London’s 50,000 students are appealing targets for drugs gangs, with international students particularly vulnerable, it warned.
The report, by the Home Office’s Violence and Vulnerability Unit on behalf of the London Higher body, found some London universities and colleges are already taking steps to protect students — with one liaising with the security team of a nightclub.
But it called for more universities to warn students at freshers’ weeks about the dangers of county lines gangs, and for staff to be trained to spot the signs that students may be in trouble.
Information about county lines — the moving of drugs from one area to another by gangs and criminal networks — must be included in introductory events for new students, the report said, as well as at student socials and online.
It recommended “using Welcome Week and other introductory events to facilitate targeted events with police as well as with people with lived experience of county lines and exploitation.” It also called for students to be surveyed about their experiences of county lines.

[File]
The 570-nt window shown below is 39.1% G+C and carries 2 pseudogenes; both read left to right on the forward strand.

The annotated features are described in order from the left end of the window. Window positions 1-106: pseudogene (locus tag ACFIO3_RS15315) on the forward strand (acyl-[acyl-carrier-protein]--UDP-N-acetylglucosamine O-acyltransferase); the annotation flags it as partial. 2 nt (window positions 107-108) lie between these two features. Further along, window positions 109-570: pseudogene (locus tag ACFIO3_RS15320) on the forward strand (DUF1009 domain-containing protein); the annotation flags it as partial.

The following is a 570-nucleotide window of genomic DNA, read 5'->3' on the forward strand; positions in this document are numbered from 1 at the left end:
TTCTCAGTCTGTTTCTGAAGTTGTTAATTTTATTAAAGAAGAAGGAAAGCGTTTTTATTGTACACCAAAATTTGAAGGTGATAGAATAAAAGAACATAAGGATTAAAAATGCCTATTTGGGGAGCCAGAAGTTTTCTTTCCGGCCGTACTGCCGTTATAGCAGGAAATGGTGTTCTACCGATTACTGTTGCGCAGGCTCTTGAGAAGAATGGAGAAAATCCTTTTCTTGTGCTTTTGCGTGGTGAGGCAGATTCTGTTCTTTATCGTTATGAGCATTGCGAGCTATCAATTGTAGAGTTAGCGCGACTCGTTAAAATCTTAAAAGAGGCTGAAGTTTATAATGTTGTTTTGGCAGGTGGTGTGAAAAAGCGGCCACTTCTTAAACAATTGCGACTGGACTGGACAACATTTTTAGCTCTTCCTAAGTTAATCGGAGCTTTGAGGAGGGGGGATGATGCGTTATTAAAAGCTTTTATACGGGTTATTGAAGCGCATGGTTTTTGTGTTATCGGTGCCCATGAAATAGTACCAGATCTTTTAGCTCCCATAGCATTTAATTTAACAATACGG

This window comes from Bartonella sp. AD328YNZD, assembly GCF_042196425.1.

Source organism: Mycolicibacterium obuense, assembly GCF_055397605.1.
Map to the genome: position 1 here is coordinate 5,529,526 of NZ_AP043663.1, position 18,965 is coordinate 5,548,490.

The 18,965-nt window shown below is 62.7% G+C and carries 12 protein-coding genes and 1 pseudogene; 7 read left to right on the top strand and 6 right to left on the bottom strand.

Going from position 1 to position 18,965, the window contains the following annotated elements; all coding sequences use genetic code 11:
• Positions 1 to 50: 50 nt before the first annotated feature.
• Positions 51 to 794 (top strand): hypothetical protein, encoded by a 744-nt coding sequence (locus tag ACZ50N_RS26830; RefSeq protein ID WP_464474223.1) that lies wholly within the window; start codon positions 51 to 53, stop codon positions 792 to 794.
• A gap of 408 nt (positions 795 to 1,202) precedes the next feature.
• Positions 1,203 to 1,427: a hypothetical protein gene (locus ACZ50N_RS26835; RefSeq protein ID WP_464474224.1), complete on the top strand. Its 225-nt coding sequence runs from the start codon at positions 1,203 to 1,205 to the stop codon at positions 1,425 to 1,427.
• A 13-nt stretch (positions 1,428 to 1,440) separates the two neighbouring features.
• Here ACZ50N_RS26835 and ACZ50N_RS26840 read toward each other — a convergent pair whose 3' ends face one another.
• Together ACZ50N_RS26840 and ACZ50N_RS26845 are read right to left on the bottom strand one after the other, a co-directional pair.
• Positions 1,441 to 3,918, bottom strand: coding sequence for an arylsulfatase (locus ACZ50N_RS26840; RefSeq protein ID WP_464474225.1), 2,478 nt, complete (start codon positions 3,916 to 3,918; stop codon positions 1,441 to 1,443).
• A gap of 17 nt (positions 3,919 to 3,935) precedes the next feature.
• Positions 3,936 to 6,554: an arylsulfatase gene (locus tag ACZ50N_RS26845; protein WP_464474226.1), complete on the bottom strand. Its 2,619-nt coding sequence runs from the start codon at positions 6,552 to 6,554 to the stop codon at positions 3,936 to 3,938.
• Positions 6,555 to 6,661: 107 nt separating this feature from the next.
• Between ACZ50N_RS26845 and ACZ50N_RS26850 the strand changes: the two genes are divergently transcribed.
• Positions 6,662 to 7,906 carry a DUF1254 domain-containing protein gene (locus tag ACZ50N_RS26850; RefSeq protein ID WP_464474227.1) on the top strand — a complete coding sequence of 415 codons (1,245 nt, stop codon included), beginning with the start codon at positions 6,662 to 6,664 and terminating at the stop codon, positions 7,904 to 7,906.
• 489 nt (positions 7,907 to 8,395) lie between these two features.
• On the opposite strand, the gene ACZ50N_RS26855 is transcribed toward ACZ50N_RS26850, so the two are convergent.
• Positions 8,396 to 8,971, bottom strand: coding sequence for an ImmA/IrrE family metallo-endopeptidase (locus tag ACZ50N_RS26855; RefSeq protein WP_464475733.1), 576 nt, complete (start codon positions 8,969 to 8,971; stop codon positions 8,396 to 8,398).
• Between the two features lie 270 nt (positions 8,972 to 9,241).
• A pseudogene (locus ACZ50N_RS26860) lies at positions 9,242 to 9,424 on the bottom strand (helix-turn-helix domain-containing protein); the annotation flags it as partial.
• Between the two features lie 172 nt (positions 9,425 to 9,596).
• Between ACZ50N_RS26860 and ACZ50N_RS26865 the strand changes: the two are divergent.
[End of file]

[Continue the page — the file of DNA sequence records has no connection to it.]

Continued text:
The report warned that the large numbers of students in London’s 50 higher education institutions represent a “potentially lucrative drug market”. Gangs have the opportunity to exploit students by “cuckooing” — where they take over accommodation to run drugs operations from — and for drug running on a larger scale.
Students are targeted because they can be absent for days without being reported, it said. They are also vulnerable because they are “often in need of money.” International students may be most at risk due to their fears over their visa status and distrust of police.
Researchers reviewed six anonymous higher education institutions in London. At some, automatic number plate recognition is used to identify vehicles linked to county lines. But it is feared “zero drugs” policies at some universities may put students off raising fears about gangs.